Laura (not her real name) an alleged victim of the abuse said that she and up to 12 other young girls were raped by up to 13 men. 

She said that the authorities knew about the abuse “but were too scared to do anything because of the men involved”. 

She said she was 13 when the abuse began. 

“It was child prostitution. You were being prostituted out,” she said. 

Fermanagh has a past that poses many difficult questions for the Police Service of Northern Ireland (PSNI). 

The common denominator in all of this is that almost none of these alleged perpetrators have ended up in jail. Victims feel left down and powerless. 

Bombs and bullets were not the only means of destroying the lives of Catholics and Protestants on an inconceivable scale during the Troubles. 

If allegations are to be believed, scores of children regardless of religion were repeatedly sexually abused while a beleaguered police force struggled to keep up. 

It is claimed sex abuse was used almost as a weapon against children and that a veil of secrecy ensured such depravity was kept hidden for decades. Until now.  

The life stories of the woman who says she was abused by a priest in a bookstore during confession at her school or the two women who claim as young Protestant girls were abused by Orangemen decades ago would prove that abuse does not discriminate. 

Sara and Jackie (not their real names) claim the Orange Order were made aware of the allegations against several of its members “several times” over the years but “did nothing about it”.

They claim attempts were made by the Orange Order to “protect lodge members” after the pair claimed, independently, that they had been sexually abused and even raped by several men who are still members of the institution.

A third person, Sara’s father, claims he resigned from his lodge when he was made aware of the allegations in 1998 and says the Orange Order is now “refusing” to allow him to re-join a different lodge because “they are protecting the abusers”.

“The Orange Order knew what was going on because at least six of its members watched as I was sexually abused by others in an around an Orange Hall.

“Those men laughed while I was touched and other men used not just their hands but their penises to abuse me. They thought it was a bit of fun, but it was abuse,” she said.

Sara says “none of the Orangemen tried to stop it”.

“The Orange Order is absolutely rotten to the core,” she added.

The Orange Order described the allegations as “serious” and said it would work with police on any investigation.

As a result of our continued coverage, the Police Service of Northern Ireland has set up a specialist team to review every single case after a personal intervention by the then Chief Constable George Hamilton. 

The onus is now on the police and the Public Prosecution Service to bring these men and women to justice.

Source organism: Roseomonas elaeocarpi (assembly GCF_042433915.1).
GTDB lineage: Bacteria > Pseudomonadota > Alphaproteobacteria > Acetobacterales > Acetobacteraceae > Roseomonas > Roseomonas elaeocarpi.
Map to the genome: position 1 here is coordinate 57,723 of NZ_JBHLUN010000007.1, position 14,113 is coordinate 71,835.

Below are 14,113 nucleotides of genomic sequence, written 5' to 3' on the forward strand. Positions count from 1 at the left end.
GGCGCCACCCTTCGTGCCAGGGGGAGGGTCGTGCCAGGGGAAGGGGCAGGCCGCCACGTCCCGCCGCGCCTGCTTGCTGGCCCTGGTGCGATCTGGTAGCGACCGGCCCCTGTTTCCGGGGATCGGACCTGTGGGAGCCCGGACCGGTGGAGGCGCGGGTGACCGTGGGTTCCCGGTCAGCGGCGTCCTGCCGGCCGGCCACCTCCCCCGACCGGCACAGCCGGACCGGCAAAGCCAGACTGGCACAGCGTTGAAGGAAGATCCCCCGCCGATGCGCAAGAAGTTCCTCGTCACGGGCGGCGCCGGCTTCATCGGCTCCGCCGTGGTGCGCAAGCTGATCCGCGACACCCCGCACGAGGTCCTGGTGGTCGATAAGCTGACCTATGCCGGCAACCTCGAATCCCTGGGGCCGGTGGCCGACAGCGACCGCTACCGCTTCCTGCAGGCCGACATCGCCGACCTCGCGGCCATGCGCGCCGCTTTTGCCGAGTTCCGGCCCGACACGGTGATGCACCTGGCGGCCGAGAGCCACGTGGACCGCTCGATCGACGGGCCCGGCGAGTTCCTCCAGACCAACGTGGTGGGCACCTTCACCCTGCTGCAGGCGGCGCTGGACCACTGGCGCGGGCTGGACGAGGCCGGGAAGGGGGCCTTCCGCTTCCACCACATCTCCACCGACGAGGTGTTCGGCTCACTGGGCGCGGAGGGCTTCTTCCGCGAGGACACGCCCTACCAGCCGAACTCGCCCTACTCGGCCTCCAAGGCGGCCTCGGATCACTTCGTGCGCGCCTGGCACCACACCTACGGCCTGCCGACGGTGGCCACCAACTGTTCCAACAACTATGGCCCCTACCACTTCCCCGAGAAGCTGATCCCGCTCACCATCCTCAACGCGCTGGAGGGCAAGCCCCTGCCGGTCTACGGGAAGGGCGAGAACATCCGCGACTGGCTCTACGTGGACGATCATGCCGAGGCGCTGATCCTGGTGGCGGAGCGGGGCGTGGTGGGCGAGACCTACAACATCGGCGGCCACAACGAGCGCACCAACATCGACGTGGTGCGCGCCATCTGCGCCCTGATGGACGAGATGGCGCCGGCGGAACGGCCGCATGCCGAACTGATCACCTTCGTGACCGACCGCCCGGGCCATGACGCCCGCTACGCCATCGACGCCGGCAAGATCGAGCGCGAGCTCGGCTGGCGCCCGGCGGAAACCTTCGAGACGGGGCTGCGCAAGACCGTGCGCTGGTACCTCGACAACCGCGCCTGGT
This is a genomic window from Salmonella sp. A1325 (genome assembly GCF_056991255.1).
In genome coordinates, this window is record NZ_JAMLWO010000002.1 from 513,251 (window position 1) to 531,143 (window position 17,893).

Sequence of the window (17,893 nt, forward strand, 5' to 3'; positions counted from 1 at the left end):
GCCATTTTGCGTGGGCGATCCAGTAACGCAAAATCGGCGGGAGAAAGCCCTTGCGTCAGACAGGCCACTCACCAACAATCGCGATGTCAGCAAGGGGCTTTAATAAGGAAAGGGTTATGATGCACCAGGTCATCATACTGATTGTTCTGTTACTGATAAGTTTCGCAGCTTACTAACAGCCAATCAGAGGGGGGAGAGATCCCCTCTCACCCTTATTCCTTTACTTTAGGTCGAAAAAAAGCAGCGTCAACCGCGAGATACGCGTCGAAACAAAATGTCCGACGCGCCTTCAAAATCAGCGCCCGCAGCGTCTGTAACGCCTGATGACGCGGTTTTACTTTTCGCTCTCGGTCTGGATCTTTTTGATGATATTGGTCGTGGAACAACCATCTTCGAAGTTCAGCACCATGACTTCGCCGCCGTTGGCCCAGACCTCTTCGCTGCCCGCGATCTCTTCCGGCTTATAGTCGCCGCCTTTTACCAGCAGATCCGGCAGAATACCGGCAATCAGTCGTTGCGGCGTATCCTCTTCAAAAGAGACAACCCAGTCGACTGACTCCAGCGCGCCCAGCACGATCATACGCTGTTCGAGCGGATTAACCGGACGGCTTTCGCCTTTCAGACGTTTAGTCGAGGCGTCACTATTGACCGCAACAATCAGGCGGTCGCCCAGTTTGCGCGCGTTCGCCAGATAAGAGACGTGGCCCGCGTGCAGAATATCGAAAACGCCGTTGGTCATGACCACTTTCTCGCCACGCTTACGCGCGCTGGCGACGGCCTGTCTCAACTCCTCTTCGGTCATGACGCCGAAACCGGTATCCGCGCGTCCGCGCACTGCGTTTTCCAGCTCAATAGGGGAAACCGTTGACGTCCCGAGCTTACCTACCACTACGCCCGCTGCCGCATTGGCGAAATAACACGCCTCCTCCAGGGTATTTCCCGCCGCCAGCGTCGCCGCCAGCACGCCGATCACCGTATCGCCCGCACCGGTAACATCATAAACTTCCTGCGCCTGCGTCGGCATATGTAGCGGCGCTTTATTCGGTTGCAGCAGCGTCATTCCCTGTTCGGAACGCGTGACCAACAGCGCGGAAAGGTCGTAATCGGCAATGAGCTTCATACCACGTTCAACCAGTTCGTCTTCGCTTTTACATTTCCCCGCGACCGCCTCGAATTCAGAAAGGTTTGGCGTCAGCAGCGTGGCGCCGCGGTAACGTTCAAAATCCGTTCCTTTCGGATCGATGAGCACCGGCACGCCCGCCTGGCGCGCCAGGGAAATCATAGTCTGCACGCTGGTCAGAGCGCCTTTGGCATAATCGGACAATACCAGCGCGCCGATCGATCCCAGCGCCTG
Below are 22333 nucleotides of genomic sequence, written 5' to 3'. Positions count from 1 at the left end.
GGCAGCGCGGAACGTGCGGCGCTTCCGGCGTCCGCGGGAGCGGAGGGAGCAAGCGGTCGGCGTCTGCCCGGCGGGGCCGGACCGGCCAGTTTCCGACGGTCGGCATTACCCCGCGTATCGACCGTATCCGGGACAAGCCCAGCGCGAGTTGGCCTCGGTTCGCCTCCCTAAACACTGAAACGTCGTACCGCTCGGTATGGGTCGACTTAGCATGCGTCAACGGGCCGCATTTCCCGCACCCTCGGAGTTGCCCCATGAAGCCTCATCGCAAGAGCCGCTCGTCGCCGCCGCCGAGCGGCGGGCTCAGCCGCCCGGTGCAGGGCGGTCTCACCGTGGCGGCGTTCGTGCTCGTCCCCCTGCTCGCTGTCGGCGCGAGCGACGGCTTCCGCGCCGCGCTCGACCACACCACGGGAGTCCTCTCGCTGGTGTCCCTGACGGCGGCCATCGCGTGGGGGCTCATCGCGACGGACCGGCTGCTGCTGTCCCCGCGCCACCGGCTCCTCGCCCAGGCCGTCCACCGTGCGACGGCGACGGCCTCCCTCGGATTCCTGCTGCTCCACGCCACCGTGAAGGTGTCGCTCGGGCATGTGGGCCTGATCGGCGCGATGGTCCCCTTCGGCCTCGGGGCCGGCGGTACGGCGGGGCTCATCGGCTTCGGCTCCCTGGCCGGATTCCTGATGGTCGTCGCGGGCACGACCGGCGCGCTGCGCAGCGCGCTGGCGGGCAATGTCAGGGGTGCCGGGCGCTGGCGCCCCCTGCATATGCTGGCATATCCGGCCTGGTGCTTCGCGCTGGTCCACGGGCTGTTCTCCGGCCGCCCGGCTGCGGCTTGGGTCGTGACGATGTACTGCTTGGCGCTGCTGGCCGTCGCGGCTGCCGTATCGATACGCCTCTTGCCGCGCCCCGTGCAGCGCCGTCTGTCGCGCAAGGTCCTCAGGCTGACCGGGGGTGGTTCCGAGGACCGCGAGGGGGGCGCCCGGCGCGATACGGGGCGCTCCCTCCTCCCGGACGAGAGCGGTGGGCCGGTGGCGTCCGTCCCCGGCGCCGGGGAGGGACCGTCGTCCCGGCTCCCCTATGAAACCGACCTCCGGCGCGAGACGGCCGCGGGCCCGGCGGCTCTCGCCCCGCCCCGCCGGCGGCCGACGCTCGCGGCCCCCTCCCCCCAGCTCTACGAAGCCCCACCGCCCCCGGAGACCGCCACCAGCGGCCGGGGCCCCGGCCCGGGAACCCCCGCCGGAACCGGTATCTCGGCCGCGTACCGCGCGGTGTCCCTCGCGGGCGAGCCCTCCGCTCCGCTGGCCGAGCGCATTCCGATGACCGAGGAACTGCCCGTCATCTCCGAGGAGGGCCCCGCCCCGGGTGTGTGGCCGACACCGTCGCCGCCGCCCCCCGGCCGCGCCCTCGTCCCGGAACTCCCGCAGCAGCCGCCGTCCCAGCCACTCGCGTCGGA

This week police investigating the claims said the force will not be pushed by the media into making premature arrests, a senior officer has said.

Assistant Chief Constable Barbara Gray defended the police’s handling of the allegations after being asked at a Westminster committee why no one had been detained and questioned.

DUP MP Ian Paisley asked Gray for an update on the investigation as she appeared alongside Chief Constable Simon Byrne at the Northern Ireland Affairs Committee.

“The investigation is being led by the Public Protection Branch – the investigative process is absolutely moving forward,” she said.

So some of those have been quite lengthy and they have had to be, to provide the absolutely essential support for the victims.

“But I am content that we, as a police service and within the department, are moving forward with those investigations and we have had to do those at the investigative pace that is thorough, victims-centred and not, I suppose, necessarily to be pushed by the media around this, when we have to ensure we have best evidence before we move to the point of executive action, which should it be an arrest and questioning phase.”

It is, of course, deeply disturbing to uncover the dirty secrets of a place I call home. It is concerning to have received threatening and intimidating messages by those who would prefer these stories were not told.

But it is heartening to see the response from the vast majority of the good and decent people who live in this community. There have been public rallies and protests on the street, there are public meetings planned in the coming weeks and there is support for those alleged victims like never before.

And that, for me, is the fundamental motivation for doing this; it is vital that these brave people are given a voice. We will keep doing that. 

This is not unique to Fermanagh and is a widespread problem across this island and I have received claims of historic child sexual abuse everywhere from County Donegal to County Galway.

But I can’t do it all my own, as much as I would like.

Exposing wrongdoing and seeking the truth isn’t just our job, it is our duty, especially when it is in our own backyard.

The greatest resource for any newsroom is trust from your readers, listeners or viewers.

Journalists must always comfort the afflicted and afflict the comfortable, especially at home.  

See more of Rodney Edwards’ coverage of the story here